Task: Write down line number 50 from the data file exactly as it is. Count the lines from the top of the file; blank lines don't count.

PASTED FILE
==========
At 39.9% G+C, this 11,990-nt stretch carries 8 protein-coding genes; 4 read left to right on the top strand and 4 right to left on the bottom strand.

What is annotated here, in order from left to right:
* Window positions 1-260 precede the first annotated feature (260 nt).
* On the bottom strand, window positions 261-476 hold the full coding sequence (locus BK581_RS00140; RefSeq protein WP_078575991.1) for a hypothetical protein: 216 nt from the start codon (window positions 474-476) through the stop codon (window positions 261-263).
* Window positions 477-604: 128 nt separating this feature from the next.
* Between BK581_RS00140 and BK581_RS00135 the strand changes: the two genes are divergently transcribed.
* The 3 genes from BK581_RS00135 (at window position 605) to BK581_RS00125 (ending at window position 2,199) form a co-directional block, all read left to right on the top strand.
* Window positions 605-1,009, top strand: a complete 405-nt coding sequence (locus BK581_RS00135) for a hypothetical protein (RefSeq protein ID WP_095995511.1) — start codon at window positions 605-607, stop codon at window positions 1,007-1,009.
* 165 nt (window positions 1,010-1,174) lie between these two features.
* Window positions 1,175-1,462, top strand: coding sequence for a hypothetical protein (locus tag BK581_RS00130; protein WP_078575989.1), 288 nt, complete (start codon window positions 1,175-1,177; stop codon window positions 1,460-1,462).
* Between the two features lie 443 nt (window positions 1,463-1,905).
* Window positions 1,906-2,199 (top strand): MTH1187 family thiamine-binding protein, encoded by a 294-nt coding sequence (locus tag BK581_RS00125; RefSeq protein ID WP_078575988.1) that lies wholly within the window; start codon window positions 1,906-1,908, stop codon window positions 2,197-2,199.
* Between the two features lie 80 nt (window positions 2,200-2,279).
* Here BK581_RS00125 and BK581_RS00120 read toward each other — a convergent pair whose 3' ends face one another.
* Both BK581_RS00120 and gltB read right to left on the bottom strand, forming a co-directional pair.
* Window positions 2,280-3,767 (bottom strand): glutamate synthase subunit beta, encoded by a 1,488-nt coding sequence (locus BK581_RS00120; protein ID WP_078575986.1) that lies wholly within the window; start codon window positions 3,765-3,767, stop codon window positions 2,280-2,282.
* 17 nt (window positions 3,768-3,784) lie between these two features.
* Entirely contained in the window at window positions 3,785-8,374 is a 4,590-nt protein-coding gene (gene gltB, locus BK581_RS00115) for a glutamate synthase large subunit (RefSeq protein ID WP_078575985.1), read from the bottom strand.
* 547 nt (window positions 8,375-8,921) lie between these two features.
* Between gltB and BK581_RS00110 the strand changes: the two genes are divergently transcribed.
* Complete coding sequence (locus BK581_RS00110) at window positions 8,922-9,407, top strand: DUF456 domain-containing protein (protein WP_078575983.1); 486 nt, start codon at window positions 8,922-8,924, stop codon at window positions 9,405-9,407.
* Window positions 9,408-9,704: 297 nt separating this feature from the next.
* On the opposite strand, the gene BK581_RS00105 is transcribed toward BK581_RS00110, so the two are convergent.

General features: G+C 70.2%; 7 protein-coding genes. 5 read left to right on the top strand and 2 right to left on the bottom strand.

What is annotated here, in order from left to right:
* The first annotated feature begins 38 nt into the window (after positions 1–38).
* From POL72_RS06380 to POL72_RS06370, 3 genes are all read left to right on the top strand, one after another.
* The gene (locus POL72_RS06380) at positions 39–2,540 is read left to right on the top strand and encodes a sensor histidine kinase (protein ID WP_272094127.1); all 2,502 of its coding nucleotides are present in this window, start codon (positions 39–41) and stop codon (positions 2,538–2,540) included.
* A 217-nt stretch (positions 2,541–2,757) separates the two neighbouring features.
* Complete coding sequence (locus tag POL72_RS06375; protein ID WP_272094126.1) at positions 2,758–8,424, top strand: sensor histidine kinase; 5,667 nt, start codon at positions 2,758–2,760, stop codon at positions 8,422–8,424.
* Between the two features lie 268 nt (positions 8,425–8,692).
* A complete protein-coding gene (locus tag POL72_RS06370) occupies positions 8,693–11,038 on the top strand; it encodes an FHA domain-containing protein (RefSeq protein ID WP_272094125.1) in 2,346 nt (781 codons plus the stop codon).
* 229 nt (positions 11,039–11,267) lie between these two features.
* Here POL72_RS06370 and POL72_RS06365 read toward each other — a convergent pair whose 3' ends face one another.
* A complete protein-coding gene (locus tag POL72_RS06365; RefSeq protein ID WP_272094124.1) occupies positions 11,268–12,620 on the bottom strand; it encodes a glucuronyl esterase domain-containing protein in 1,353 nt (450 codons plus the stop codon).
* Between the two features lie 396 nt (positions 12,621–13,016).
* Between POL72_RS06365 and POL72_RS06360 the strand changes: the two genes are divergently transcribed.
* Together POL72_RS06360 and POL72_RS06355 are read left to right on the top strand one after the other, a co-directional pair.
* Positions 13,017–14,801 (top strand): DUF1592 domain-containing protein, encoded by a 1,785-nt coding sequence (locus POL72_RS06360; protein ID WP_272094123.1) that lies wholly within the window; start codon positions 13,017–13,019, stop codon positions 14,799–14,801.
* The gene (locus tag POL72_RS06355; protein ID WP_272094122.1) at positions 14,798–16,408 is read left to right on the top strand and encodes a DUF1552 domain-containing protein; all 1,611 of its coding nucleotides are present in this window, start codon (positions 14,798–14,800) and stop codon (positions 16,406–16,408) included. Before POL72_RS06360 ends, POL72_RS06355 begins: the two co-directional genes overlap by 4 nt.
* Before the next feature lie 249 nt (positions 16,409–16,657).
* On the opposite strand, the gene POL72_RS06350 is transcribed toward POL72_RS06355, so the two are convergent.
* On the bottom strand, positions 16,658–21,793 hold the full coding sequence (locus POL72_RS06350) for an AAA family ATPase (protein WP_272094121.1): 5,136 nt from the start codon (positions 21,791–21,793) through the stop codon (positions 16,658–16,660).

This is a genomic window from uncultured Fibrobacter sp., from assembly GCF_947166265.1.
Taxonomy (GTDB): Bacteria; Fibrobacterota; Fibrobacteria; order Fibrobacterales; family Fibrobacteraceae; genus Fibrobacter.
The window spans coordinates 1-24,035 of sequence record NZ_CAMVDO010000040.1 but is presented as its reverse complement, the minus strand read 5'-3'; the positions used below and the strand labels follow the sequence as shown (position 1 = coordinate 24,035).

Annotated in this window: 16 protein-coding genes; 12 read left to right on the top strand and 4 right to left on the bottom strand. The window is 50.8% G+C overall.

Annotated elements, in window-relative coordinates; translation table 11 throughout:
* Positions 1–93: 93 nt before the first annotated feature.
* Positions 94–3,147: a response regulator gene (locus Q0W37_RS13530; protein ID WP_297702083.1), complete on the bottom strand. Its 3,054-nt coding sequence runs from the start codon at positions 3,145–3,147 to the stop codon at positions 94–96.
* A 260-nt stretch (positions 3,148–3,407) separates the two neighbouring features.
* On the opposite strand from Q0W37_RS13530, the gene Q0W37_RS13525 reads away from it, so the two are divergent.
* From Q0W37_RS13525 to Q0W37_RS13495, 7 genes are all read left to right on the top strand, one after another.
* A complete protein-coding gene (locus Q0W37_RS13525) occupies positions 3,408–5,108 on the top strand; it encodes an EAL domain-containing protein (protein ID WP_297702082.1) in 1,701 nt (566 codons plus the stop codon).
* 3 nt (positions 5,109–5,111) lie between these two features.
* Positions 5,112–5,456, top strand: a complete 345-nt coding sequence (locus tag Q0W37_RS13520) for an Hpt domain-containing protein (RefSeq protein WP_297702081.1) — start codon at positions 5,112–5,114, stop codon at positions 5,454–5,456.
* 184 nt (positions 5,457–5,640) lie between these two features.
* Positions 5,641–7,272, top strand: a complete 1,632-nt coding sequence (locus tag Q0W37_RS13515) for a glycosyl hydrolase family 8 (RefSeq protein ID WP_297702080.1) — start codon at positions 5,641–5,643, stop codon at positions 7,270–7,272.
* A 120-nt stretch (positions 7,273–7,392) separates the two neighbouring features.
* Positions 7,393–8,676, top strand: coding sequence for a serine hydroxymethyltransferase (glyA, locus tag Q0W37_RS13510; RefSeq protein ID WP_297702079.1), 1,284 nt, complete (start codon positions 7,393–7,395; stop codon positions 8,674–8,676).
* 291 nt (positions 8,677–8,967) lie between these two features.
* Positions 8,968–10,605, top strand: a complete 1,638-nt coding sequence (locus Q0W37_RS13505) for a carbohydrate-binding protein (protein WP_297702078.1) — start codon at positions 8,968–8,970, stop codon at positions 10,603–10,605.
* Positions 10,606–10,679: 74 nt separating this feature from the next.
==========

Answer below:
* Positions 94–3,147: a response regulator gene (locus Q0W37_RS13530; protein ID WP_297702083.1), complete on the bottom strand. Its 3,054-nt coding sequence runs from the start codon at positions 3,145–3,147 to the stop codon at positions 94–96.